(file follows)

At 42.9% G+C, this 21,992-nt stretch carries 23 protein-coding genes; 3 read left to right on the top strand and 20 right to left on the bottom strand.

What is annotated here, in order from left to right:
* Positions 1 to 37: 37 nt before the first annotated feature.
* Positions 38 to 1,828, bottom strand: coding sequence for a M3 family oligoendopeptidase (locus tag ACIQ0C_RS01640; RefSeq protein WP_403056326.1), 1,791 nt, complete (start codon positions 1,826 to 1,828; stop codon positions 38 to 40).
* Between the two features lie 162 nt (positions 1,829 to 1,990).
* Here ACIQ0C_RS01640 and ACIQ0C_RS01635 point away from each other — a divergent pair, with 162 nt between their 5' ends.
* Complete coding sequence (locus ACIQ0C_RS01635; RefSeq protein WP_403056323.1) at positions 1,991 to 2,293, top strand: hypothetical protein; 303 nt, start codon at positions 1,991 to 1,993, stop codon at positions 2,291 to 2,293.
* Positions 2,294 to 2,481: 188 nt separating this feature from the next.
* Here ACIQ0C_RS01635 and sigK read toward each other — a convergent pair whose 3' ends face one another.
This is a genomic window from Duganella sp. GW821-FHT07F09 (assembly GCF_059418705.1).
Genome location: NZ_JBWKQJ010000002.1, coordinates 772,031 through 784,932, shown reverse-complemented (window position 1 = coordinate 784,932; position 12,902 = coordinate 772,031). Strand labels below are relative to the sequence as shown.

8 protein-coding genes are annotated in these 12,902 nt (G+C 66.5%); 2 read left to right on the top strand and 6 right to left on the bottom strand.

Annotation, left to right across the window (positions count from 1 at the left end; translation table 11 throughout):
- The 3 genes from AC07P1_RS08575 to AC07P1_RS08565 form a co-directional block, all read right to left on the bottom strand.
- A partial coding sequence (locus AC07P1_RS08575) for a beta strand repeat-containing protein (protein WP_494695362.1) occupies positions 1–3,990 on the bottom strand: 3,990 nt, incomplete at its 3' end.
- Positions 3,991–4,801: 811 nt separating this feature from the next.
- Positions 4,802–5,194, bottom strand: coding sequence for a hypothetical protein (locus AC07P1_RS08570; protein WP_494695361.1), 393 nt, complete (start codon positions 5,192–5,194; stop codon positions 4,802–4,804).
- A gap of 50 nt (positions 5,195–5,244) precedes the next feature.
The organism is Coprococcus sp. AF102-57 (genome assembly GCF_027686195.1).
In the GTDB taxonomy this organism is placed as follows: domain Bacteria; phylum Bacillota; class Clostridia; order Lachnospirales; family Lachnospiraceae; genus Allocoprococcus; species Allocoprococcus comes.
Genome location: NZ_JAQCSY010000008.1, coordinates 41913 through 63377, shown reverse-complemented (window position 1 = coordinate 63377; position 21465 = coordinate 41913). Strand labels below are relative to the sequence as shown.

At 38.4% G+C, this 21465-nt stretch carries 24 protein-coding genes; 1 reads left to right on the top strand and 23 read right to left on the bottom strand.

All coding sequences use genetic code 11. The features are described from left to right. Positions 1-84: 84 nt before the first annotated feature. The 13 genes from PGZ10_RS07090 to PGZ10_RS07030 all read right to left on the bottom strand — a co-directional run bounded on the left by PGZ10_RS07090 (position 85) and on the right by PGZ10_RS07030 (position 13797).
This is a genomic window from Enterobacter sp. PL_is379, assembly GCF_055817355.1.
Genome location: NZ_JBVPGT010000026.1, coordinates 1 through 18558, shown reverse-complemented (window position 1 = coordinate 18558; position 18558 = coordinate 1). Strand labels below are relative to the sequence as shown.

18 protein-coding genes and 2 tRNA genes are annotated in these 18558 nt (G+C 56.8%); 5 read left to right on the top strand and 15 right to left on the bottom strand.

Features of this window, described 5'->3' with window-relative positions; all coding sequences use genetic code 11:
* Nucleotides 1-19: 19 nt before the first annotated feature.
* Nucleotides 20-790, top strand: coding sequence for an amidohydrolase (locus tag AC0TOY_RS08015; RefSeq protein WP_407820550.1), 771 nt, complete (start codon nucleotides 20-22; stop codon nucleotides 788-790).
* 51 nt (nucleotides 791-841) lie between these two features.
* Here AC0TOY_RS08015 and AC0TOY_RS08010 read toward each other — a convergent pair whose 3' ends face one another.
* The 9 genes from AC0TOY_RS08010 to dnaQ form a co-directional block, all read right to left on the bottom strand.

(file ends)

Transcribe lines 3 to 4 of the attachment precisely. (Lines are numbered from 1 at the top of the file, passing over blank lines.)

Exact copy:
* Positions 1 to 37: 37 nt before the first annotated feature.
* Positions 38 to 1,828, bottom strand: coding sequence for a M3 family oligoendopeptidase (locus tag ACIQ0C_RS01640; RefSeq protein WP_403056326.1), 1,791 nt, complete (start codon positions 1,826 to 1,828; stop codon positions 38 to 40).